Exercise vs. Food for Weight Loss—What’s More Effective? So… weight loss. The process is unique for each person. No one can say for sure how different lifestyle changes may affect an individual body, but there are certain things we do know. With the help of a trained medical professional, it’s entirely possible to discover a promising path to weight-loss success while still caring for your body’s needs. A healthy, balanced diet and exercise are a MUST for weight loss, right?

… Right?

Exercising for Weight Loss Isn’t Real

First, let’s get this out of the way: yes, exercise is good for you (great for you!) but it’s just not that great for weight loss.

Near the end of last year, Vox magazine published a piece citing over 60 different studies on the topic. As it turns out, exercise is way more than the calories in, calories out rationale most of us were taught. The way we burn energy is way too complex to boil down to a number.

Exercise only accounts for a very small percentage of our daily calorie burn. Scientists actually theorize that after a certain amount of exercise, you start burning calories differently anyway, meaning you’re not working double-time, you’re just working yourself tired.

Even more of a bummer? Exercise may be working directly against your weight-loss regimen by encouraging indulgence, actually making you hungrier and kicking your body into energy conservation mode.

Weight Loss Through Dietary Planning

The best way to control your weight, whether that’s losing, gaining or maintaining, is through a well-balanced diet! Again, we’re not just talking “diet” like a trendy plan or restricted caloric intake (although with a doctor’s help, monitoring and creating a caloric intake plan can be very helpful!) but the content of your food.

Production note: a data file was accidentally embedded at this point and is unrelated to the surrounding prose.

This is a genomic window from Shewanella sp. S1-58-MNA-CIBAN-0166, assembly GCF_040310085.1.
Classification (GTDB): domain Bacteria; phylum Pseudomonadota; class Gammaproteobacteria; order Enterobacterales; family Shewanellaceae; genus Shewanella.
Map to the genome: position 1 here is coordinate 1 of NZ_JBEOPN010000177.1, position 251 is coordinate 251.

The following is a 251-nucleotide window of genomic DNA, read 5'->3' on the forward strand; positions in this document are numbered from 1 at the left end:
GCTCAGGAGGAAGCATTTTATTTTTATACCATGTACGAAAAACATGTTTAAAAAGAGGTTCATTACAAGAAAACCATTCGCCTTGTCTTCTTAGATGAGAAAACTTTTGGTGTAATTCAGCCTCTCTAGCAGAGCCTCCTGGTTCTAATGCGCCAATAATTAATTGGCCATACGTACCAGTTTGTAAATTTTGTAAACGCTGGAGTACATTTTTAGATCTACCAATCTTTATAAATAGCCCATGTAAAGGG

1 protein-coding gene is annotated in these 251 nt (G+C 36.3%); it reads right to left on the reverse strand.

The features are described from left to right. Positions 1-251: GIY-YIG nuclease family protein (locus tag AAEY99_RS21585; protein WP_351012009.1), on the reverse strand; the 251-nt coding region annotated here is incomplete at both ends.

Exercise vs. Food for Weight Loss—What’s More Effective?

Food sustains your body, and since each body is different, each dietary plan should be too, right? If you’d like to get started but don’t have a plan, here are some helpful tips for eating healthy and dropping a few pounds at the same time.

  • Cut out processed foods, like fried foods, fast food and packaged dinners and substitute those with dense leafy greens, fibrous fruits, healthy fats and organic proteins.
  • Eliminate refined sugars and refined carbohydrates; and remember, natural sugar is still sugar and should be eaten in moderation!
  • Watch your portion sizes! Eat slowly, paying attention to what you’re ingesting, until you are full. (We strongly suggest meeting up with a nutritionist if you’re looking to cut or add calories to your daily food intake!)
  • Replace sugary drinks like sodas (yes, even diet), juices, sports drinks, etc. with water—add a bit of lemon if you need some flavor. Aim for drinking half of your body weight in ounces each day.